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Accounting for the Effects of Lateral Stress in Basin and Reservoir Quality Modeling in a Compressive Tectonic EnvironmentNormal access

Authors: D. Rajmon and L. Hathon
Event name: First EAGE Basin & Petroleum Systems Modeling Workshop
Session: Reservoir Description & Field Development
Publication date: 19 October 2014
DOI: 10.3997/2214-4609.20143778
Organisations: EAGE
Language: English
Info: Extended abstract, PDF ( 620.8Kb )
Price: € 20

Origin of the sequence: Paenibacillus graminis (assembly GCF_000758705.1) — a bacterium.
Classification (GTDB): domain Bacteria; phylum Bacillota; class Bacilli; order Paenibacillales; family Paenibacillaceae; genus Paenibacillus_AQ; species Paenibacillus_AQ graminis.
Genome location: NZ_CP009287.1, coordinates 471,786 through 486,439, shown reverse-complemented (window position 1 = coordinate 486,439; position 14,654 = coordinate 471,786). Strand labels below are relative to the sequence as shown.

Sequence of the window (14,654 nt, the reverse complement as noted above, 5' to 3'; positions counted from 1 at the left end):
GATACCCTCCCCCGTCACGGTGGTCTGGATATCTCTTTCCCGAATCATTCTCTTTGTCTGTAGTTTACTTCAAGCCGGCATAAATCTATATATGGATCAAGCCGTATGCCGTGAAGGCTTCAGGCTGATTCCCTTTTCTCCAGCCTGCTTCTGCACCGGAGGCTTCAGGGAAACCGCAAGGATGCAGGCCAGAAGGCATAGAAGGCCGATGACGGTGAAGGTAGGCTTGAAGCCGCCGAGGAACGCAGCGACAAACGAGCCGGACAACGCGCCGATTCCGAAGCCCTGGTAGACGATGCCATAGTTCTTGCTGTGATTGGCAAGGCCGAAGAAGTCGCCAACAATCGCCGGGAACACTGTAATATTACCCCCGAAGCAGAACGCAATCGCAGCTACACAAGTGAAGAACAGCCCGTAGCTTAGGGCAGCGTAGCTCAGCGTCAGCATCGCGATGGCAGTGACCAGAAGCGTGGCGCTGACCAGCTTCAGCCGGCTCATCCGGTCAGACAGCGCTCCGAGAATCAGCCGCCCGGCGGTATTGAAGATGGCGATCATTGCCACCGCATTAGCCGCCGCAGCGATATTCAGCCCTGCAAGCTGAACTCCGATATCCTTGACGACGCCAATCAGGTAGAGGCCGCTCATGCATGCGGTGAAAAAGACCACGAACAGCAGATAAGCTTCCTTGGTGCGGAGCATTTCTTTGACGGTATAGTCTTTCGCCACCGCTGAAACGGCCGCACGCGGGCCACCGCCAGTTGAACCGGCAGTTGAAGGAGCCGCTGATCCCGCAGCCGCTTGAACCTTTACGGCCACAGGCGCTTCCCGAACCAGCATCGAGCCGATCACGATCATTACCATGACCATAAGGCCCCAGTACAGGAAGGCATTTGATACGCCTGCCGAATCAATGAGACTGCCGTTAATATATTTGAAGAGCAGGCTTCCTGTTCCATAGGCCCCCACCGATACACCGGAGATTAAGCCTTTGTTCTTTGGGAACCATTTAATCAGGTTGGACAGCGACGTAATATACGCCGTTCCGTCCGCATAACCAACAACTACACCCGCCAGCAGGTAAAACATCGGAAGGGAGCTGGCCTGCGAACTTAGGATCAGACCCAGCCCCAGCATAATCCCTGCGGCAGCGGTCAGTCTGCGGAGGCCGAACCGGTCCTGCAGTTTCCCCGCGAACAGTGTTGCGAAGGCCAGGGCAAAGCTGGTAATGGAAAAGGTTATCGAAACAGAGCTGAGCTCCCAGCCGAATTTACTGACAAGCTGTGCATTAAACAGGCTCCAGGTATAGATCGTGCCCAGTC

In quartzose sandstones with low thermal maturities, porosity evolution during burial is controlled primarily by effective stress (compaction). Many workflows assume that the effective stress may be approximated by the vertical effective stress (VES). This simplification is not appropriate in compressive (SH > Sh ≥ SV) or strike-slip (SH > SV ≥ Sh) regimes where horizontal stress components are equal to, or exceed, the vertical stress. Despite abundant published field evidence, many explorationists continue to underestimate sediment compaction in compressive regimes. In order to illustrate the problem, we: 1. estimated the magnitudes of the principal stress components using Anderson’s faulting theory, 2. transformed them into a single parameter - “equivalent mean effective stress (p*)”- using the Modified Cam Clay model. 3. applied p* in place of VES in the basin and reservoir modeling workflow. 4. calculated multiple porosity predictions in Touchstone™ for sand samples from NW Borneo assuming realistic compaction parameters and various modified VES histories. As a rough rule of thumb, rocks near reverse faults experience the highest lateral stress and their porosities are ~8 % (relative to bulk rock) lower than in normally compacted sediments. Increasing VES 2-3 times in existing modeling tools yields approximately correct porosities in this environment.

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